Yesterday ReadWriteWeb included Vancouver in its Never Mind the Valley series and the blog post touted Vancity as a fine option for those looking to ‘start-up’.
When you talk about vibrant West Coast startup scenes, obviously Silicon Valley dominates the conversation. Then there’s Seattle, of course. And I’d be remiss if I didn’t mention Portland too. But just north of the border, the entrepreneurs in Vancouver, British Columbia insist that their city should be viewed alongside these other prominent West Coast hot-spots.
Home to the recent Olympic Winter Games, the coastal city is Canada’s eighth largest, often ranking as one of the most livable cities in the world. Known for its proximity to both the mountains and the ocean, it’s a great spot for the outdoorsy, the adventurous, and yes, the entrepreneurial.
This very positive post on Vancouver reminded me of a similar one written in August of 2007 by Victoria Revay over on Montreal Tech Watch titled Vancouver: Canada’s Greatest Start-Up City?.
In the post Revay goes through the standard list of reasons why any city is a great place to start a tech business – access to capital, great talent pool, quality of life, etc.
Very similar to ReadWriteWeb’s 2011 prognosis.
Looking back two and a half years later the most interesting part of Revay’s post is most definitely the list of Vancouver companies that she used to back up her argument. How about a couple updates.
NowPublic.com was just named one of TIME’s 50 best websites of 2007 and the company also announced a $10.6 million round of financing early last week. Co-founder and CEO Leonard Brody’s vision of building the largest news organization in the world where anyone with a cell phone can make the news is fast becoming a reality.
UPDATE: NowPublic was acquired by Examiner.com for a reported $25 million in September 2009 and no longer has the majority of its staff in Vancouver.
Club Penguin is actually Kelowna based, but we’ll pool it with the Vancouver crew of cool startups. This virtual playground for kids was just acquired by Disney for $700 million. Lane Merrifield, Dave Krysko and Lance Priebe’s startup did well.
UPDATE: Club Penguin is now part of the Disney Interactive Media Group but still calls Kelowna home. Reports are that the founders have missed out on lucrative earnouts but this was still a huge acquisition for BC.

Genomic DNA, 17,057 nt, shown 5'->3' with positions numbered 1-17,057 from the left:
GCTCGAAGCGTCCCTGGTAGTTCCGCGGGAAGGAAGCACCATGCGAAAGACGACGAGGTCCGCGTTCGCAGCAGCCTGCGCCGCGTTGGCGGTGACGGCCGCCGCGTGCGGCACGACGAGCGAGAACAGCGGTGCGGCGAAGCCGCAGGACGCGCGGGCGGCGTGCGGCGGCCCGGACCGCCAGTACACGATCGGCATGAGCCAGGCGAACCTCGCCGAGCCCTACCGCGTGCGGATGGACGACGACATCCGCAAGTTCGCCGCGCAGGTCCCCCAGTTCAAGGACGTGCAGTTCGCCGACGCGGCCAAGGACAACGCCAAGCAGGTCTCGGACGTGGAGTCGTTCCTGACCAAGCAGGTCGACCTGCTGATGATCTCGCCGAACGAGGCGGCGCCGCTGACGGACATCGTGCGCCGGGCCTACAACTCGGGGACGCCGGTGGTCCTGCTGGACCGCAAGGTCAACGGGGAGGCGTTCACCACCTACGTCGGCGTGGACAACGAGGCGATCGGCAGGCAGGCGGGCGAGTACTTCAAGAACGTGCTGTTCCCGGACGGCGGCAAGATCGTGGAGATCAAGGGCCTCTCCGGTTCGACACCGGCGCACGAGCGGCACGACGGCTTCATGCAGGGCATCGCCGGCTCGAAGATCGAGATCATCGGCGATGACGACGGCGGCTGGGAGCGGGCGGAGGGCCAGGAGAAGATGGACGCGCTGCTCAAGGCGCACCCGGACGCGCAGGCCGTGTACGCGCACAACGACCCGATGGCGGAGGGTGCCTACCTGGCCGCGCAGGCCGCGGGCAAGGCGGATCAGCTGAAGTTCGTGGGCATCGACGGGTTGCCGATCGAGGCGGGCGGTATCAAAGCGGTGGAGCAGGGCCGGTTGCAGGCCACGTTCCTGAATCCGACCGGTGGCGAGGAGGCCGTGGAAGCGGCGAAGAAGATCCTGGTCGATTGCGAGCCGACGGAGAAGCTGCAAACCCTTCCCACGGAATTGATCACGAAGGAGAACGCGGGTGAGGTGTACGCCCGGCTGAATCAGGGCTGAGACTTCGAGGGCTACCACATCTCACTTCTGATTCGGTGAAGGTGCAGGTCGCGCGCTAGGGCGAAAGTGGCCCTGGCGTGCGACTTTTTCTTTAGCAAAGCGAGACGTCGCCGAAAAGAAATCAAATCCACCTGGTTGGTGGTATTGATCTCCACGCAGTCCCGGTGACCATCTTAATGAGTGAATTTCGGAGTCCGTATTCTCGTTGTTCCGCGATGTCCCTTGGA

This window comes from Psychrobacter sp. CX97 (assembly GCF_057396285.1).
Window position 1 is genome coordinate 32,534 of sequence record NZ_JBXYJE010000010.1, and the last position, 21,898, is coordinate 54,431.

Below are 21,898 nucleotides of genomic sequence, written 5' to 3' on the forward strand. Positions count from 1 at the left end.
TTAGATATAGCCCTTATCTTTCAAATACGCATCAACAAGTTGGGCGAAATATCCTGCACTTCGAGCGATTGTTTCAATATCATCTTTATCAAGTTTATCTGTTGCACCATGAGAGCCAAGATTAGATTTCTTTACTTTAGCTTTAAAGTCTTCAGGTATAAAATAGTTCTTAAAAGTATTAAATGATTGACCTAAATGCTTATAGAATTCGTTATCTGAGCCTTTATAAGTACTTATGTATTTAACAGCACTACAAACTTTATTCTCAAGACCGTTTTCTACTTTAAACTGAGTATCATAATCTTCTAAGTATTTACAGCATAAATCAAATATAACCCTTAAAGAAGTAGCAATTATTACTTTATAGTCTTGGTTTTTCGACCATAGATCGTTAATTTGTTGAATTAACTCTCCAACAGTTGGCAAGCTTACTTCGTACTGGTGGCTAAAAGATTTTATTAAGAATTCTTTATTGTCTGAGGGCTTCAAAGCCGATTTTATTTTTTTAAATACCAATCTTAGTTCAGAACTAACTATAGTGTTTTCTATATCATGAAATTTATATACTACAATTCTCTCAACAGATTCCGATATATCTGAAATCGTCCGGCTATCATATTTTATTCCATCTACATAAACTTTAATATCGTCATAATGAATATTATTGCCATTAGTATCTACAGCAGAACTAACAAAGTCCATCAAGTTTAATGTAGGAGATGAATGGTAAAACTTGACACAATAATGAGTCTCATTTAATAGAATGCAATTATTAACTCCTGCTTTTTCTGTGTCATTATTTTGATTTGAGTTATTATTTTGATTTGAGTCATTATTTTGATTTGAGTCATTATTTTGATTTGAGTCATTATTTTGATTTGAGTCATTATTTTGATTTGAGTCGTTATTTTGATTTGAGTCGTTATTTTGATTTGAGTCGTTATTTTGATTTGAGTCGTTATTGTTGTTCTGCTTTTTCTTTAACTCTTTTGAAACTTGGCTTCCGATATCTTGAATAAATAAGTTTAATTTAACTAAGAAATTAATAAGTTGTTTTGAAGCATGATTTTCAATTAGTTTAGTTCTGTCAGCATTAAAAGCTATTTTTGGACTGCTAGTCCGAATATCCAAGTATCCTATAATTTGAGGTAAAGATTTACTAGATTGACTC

DabbleDB lets you crate and share a database and then build an application on top of it. The platform is innovative, with a simple point-and-click interface.
UPDATE: In June of 2010 DabbleDB’s parent company was acquired by Twitter.
Bryght builds online dynamic communities and interactive websites and best of all “Bryght sites are flexible, secure and search engine optimized out of the box.”
Plenty of Fish is the world’s largest online dating website that generates over “500,000 relationships a year”. Markus Frind still runs the site out of his Vancouver apartment with no employees.
UPDATE: Frind is still in Vancouver but no longer runs the site out of his apartment and has 20 employees.
Email2 is a courier of email. Thierry Levasseur’s company delivers mall & medium sized businesses as a service, email2 seamlessly integrates with your existing email infrastructure.
UPDATE: Email2 has been very quiet locally but they appear to still be kicking along with offices in Portland and Vancouver.
Sxip Identity is Dick Hardt’s identity 2.0 that works on new identity models for the digital world.
UPDATE: Sxip Identity didn’t survive and ended in a battle between Hardt and investors in May of 2008.
ElasticPath is an ecommerce platform that maximizes sales with little time and effort. It also has the most powerful AJAX single screen check out available.
UPDATE: Elastic Path continues to grow and is a shining example of what is possible when you grow a business in Vancouver. This week they hired senior executives from ATG and SAP to help chart their strategic future.
Certainly a mixed bag of results – a couple failures, a couple acquisitions, and a couple businesses building equity in Vancouver. It’s still safe to say that Vancouver is a solid Canadian option for tech startups looking for a home.